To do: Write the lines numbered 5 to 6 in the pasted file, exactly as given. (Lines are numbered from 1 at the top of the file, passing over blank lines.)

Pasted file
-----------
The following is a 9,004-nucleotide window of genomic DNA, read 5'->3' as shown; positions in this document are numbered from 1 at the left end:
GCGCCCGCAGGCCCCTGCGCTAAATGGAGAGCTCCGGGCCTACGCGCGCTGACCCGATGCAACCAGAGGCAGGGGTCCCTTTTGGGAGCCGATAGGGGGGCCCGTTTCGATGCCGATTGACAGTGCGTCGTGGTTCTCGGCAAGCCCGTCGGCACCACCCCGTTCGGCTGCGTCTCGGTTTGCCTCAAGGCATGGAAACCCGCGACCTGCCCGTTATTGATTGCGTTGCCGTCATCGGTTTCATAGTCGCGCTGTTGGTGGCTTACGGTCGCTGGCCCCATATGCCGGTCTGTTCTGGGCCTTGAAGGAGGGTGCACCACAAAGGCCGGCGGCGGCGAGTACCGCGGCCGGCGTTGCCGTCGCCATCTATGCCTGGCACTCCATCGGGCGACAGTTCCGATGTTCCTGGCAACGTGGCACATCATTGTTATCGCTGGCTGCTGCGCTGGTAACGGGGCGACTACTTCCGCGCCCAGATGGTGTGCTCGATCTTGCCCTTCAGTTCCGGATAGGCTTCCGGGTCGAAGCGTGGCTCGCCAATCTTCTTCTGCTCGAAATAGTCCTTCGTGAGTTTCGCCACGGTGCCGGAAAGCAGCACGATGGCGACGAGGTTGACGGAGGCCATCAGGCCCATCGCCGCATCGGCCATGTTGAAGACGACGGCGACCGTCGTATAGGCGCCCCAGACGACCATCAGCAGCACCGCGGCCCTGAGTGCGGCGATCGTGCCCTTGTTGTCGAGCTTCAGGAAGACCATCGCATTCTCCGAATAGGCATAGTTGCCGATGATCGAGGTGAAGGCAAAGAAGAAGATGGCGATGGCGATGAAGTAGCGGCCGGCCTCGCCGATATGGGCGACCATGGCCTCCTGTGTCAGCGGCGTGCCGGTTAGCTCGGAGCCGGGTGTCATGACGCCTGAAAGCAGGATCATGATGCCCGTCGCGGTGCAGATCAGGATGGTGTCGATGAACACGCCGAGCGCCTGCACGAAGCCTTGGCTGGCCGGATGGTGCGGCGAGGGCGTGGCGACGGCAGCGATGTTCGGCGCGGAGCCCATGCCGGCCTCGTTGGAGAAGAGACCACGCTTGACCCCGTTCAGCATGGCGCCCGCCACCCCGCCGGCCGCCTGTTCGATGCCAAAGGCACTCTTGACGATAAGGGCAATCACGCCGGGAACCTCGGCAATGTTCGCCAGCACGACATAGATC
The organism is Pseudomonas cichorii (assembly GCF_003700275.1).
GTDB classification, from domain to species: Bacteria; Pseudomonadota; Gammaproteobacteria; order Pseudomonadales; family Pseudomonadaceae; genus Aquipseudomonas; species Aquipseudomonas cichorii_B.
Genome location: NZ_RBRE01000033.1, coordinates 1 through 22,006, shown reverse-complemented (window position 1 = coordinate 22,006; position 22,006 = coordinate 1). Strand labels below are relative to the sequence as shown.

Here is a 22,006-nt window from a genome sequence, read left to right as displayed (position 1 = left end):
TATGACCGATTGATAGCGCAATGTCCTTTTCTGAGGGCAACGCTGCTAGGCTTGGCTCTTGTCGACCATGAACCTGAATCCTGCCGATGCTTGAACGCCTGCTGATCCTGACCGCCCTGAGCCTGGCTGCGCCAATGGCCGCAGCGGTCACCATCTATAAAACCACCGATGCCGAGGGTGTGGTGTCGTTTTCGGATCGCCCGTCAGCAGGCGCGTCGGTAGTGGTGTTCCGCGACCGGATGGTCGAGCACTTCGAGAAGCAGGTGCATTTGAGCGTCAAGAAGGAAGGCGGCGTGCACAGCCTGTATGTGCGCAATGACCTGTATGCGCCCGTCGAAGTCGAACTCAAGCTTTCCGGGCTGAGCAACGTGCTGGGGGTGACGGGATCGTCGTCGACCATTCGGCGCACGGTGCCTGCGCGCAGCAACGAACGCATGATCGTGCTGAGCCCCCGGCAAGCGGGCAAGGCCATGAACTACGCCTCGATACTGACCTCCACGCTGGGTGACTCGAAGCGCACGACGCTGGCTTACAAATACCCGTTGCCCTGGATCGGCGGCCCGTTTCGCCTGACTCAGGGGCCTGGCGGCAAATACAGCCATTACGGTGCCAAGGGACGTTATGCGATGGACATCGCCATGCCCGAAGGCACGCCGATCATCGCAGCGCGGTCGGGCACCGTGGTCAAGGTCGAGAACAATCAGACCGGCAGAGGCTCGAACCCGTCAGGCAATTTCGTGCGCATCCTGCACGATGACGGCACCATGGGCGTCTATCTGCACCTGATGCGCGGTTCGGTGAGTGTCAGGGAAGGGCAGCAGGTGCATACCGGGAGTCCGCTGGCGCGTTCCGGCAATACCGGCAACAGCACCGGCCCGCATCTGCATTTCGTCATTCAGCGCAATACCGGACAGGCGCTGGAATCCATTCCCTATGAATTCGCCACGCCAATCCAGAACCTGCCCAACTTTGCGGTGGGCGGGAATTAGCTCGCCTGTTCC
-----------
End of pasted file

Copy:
Genome location: NZ_RBRE01000033.1, coordinates 1 through 22,006, shown reverse-complemented (window position 1 = coordinate 22,006; position 22,006 = coordinate 1). Strand labels below are relative to the sequence as shown.

Here is a 22,006-nt window from a genome sequence, read left to right as displayed (position 1 = left end):